Life in the Queen City & the Midwest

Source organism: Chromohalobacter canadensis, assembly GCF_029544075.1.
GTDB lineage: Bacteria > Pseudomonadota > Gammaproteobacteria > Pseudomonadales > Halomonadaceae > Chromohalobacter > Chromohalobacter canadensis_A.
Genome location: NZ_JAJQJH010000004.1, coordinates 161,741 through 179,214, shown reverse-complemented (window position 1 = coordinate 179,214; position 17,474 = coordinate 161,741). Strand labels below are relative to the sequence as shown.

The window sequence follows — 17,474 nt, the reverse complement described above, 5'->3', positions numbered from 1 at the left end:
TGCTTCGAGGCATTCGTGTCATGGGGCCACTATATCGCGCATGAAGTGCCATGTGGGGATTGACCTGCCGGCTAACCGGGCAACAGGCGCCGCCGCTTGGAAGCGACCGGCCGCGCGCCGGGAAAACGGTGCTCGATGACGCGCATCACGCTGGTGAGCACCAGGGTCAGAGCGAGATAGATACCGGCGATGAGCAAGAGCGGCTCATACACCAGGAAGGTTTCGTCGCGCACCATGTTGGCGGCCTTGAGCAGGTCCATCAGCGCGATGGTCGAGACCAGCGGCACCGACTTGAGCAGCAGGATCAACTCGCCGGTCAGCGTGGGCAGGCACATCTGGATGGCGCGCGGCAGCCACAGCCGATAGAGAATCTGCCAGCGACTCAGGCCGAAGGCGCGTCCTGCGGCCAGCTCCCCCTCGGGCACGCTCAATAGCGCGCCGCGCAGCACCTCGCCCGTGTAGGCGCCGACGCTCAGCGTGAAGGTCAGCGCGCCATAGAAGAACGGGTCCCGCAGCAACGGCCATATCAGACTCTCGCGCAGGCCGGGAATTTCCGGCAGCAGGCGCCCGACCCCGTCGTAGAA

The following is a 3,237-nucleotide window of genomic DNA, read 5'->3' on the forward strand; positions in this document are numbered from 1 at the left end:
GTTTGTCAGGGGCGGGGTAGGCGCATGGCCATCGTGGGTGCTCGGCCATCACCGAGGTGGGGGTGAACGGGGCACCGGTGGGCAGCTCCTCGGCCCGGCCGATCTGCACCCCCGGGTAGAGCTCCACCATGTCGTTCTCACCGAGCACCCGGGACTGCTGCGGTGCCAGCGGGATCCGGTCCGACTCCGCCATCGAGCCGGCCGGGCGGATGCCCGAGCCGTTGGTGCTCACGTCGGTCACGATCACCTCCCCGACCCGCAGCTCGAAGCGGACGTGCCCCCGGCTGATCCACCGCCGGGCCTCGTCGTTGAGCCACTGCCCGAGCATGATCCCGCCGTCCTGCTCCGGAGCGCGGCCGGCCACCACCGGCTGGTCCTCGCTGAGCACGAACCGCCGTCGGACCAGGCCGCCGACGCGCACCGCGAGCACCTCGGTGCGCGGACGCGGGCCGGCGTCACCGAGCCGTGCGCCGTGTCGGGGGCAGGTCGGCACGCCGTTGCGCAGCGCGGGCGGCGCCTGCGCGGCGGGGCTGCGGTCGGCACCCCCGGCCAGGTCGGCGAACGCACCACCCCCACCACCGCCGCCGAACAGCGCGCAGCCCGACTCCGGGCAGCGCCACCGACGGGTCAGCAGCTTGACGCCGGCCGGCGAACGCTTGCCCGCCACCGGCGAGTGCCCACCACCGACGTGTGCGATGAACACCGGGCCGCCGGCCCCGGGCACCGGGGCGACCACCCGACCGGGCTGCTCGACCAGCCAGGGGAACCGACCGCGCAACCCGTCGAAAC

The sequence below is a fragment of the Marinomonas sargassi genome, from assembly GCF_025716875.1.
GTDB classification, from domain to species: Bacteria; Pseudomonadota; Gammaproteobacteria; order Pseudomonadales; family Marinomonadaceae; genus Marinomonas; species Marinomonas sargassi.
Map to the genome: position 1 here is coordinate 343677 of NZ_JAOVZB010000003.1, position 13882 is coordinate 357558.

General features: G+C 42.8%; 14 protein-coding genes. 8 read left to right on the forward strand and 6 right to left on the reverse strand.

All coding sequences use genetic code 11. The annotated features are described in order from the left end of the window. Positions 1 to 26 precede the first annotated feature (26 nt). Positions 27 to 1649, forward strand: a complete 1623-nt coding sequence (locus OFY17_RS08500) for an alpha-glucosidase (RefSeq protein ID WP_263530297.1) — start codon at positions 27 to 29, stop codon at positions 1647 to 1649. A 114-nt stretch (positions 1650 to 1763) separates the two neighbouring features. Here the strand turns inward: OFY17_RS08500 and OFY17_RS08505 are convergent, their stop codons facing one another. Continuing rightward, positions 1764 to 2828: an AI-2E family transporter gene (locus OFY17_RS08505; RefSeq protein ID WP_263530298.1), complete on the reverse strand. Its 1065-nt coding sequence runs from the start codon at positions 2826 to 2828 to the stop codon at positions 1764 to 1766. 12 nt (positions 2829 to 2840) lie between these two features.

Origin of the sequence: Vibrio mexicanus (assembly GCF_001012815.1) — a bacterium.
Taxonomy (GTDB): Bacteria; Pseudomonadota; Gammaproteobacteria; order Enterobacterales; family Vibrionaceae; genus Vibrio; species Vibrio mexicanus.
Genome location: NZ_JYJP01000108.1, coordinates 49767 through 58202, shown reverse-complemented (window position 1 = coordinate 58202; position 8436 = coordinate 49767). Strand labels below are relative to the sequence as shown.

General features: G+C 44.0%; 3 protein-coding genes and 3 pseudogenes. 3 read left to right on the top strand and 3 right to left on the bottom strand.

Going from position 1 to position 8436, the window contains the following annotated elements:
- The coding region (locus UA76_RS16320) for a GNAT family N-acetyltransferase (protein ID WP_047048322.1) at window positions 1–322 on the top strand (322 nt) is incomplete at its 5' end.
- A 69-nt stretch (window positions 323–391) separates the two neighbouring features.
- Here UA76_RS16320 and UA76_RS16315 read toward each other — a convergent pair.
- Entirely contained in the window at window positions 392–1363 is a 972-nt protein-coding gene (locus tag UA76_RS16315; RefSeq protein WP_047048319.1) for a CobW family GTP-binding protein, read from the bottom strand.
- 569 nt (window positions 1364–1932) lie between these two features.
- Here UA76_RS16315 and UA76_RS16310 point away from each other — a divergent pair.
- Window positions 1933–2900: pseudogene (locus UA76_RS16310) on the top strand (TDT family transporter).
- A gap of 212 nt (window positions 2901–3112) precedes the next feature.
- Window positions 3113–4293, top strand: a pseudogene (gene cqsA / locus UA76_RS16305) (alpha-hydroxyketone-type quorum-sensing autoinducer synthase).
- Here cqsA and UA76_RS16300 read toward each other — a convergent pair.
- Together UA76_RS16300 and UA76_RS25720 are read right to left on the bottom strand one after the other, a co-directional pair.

Jewish life in nineteenth-century Cincinnati was described by Ohio's "wandering historian," Henry Howe, as "a sort of paradise for the Hebrews." Although Cincinnati's Jewish community in the twentieth and twenty-first centuries is modest in size, between 1850 and 1880, Cincinnati was home to the third largest Jewish population in the country. This wealthy and significant Midwestern community - one of world's fastest growing cities during the first half of the nineteenth century - gave rise to institutions that shaped the religious history of the Jewish people in the United States and around the world. This legacy of vision and innovation makes the history of Cincinnati Jewry one of enduring significance to the American Jewish experience.